The Death of Facebook Would Make Everyone Safer

With recent news regarding Facebook and Cambridge Analytica there has been an uptick in comments about the lack of safety provided by Facebook to their users. Websites like Facebook and LinkedIn are valuable assets for attackers when crafting spear phishing attacks because large amounts of personal data are available and can be used imitate company employees as a part of an attack on a company. If Facebook were to fall to the wayside like MySpace and Google Plus, attackers would have one less tool to use against their chosen victims.

There is an even more important effect that would be created if Facebook were to disappear. Many websites and services use Facebook as a way of authenticating and signing people into accounts. Without Facebook’s authentication service many users would have to fall back to using email accounts to authenticate online. Each site would be it’s own account which would lead to “account fatigue”. Account fatigue is the annoyance of having to keep track of a different username and password for every website users log into. To mitigate this, tools like LastPass and Keepass would likely see a steep rise in popularity. Any decent password manager includes a feature to create randomized passwords. This guides users towards having different and complex passwords for every site. This would reduce password reuse. A common attack is to gather usernames and passwords from stolen password databases and try the same username and password combinations on other sites in hopes that users use the same usernames and passwords, allowing the attacker to log in to accounts they should not have access to. Password managers make it easy to mitigate this risk because it is easy to generate a random different password for every website used.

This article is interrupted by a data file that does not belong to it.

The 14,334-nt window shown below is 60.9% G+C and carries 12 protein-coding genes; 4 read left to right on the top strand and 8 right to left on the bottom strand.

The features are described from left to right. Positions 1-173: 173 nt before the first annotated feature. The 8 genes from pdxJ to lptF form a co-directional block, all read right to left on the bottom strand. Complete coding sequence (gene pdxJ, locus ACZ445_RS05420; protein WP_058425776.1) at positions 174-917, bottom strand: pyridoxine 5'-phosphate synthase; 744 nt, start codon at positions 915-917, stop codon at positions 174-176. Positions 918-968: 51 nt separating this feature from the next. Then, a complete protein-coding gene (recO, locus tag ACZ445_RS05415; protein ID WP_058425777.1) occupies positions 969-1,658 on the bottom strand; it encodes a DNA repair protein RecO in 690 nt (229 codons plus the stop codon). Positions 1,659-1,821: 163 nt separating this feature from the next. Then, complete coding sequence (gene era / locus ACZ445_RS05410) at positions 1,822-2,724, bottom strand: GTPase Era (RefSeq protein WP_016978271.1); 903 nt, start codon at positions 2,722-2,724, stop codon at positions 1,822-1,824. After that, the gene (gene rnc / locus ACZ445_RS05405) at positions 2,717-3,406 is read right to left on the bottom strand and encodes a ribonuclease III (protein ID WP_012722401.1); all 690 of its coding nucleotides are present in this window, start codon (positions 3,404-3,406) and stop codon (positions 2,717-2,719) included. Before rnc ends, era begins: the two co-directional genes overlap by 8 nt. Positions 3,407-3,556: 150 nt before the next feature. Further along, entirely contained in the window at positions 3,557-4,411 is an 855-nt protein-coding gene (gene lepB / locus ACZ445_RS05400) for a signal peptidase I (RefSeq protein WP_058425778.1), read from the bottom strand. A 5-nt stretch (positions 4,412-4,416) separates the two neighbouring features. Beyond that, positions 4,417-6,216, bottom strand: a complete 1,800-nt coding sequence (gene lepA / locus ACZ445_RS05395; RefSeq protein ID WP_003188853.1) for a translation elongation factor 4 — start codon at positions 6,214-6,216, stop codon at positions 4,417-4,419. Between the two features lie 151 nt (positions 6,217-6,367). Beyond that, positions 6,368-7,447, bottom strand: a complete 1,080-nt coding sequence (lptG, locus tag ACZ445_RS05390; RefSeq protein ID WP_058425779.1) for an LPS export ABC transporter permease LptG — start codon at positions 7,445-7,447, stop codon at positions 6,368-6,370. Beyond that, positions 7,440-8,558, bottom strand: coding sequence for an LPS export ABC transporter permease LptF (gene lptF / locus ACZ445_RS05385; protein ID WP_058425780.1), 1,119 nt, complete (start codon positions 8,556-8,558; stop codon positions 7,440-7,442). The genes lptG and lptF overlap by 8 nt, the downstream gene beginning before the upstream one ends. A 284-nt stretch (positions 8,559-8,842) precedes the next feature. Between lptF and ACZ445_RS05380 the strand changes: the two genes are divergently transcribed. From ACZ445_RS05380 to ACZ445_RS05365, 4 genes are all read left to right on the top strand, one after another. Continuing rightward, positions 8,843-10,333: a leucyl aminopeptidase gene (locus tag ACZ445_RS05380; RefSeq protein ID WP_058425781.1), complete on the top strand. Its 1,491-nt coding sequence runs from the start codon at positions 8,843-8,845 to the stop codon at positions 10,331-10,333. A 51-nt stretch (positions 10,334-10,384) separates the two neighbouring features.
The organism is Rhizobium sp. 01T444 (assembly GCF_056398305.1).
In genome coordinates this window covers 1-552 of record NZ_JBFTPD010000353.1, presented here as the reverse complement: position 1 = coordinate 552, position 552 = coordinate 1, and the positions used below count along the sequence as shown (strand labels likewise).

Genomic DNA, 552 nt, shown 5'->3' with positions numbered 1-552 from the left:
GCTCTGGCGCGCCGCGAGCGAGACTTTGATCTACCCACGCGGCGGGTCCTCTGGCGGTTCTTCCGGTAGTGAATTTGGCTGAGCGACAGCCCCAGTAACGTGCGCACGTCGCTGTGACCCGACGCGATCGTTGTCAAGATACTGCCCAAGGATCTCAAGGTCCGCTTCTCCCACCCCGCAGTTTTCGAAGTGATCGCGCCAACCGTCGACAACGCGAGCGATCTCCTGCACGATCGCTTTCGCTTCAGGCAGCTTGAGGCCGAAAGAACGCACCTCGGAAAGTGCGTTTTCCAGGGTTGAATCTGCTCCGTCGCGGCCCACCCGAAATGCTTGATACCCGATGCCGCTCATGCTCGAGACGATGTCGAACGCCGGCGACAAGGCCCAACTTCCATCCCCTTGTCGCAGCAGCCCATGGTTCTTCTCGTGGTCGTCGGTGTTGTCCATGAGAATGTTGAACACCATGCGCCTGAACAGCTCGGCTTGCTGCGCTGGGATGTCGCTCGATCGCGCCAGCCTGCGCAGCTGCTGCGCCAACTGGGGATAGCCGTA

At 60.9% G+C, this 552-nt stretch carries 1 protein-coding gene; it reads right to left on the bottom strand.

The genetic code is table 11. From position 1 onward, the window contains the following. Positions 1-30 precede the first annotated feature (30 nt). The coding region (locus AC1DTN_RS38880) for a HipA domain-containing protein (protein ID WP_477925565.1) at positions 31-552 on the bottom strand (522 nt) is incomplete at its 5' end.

Use LetsEncrypt to Enable HTTPS on your Web Server for Free

LetsEncrypt offers free SSL certificates for websites, allowing you to protect users who access your site.

This guide will go step by step moving an unencrypted HTTP website to using HTTPS on Nginx. For the purpose of this guide, I’ll be using the website There is no content there.

Lets start with the site in nginx.

server {
listen 80;
listen [::]:80;
root /var/www/guide;
index index.html;
access_log off;
error_log off;
location /favicon.ico {
log_not_found off;
access_log off;
location ~ /\.ht {
deny all;

Right now the URL will show whatever is located at /var/www/guide/index/html on the server. To enable HTTPS we will need to get a certificate from LetsEncrypt using CertBot, then set up the site to use it and also redirect HTTP requests to use HTTPS in an intelligent manner. Lets start with getting the certificate.